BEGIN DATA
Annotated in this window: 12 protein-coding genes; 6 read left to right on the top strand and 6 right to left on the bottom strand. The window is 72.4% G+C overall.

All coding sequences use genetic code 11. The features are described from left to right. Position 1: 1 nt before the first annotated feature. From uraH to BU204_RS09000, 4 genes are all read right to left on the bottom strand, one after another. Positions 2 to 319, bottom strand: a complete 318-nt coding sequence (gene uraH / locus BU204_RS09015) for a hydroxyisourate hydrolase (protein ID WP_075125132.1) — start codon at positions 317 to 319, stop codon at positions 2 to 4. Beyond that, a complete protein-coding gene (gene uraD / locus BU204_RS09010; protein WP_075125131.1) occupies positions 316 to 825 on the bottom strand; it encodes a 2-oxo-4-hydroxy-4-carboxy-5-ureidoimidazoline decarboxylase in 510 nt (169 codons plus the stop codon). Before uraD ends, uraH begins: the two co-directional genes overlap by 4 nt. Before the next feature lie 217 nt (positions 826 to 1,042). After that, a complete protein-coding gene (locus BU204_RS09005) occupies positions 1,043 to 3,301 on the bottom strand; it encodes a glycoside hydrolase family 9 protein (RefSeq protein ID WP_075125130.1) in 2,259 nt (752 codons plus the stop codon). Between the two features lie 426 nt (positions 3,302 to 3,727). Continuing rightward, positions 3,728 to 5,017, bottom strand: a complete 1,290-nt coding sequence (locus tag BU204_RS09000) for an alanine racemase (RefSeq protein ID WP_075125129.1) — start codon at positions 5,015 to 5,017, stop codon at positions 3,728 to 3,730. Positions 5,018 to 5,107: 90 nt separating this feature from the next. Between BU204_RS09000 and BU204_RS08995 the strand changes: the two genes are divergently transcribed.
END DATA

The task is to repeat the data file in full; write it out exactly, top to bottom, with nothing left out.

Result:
Annotated in this window: 12 protein-coding genes; 6 read left to right on the top strand and 6 right to left on the bottom strand. The window is 72.4% G+C overall.

All coding sequences use genetic code 11. The features are described from left to right. Position 1: 1 nt before the first annotated feature. From uraH to BU204_RS09000, 4 genes are all read right to left on the bottom strand, one after another. Positions 2 to 319, bottom strand: a complete 318-nt coding sequence (gene uraH / locus BU204_RS09015) for a hydroxyisourate hydrolase (protein ID WP_075125132.1) — start codon at positions 317 to 319, stop codon at positions 2 to 4. Beyond that, a complete protein-coding gene (gene uraD / locus BU204_RS09010; protein WP_075125131.1) occupies positions 316 to 825 on the bottom strand; it encodes a 2-oxo-4-hydroxy-4-carboxy-5-ureidoimidazoline decarboxylase in 510 nt (169 codons plus the stop codon). Before uraD ends, uraH begins: the two co-directional genes overlap by 4 nt. Before the next feature lie 217 nt (positions 826 to 1,042). After that, a complete protein-coding gene (locus BU204_RS09005) occupies positions 1,043 to 3,301 on the bottom strand; it encodes a glycoside hydrolase family 9 protein (RefSeq protein ID WP_075125130.1) in 2,259 nt (752 codons plus the stop codon). Between the two features lie 426 nt (positions 3,302 to 3,727). Continuing rightward, positions 3,728 to 5,017, bottom strand: a complete 1,290-nt coding sequence (locus tag BU204_RS09000) for an alanine racemase (RefSeq protein ID WP_075125129.1) — start codon at positions 5,015 to 5,017, stop codon at positions 3,728 to 3,730. Positions 5,018 to 5,107: 90 nt separating this feature from the next. Between BU204_RS09000 and BU204_RS08995 the strand changes: the two genes are divergently transcribed.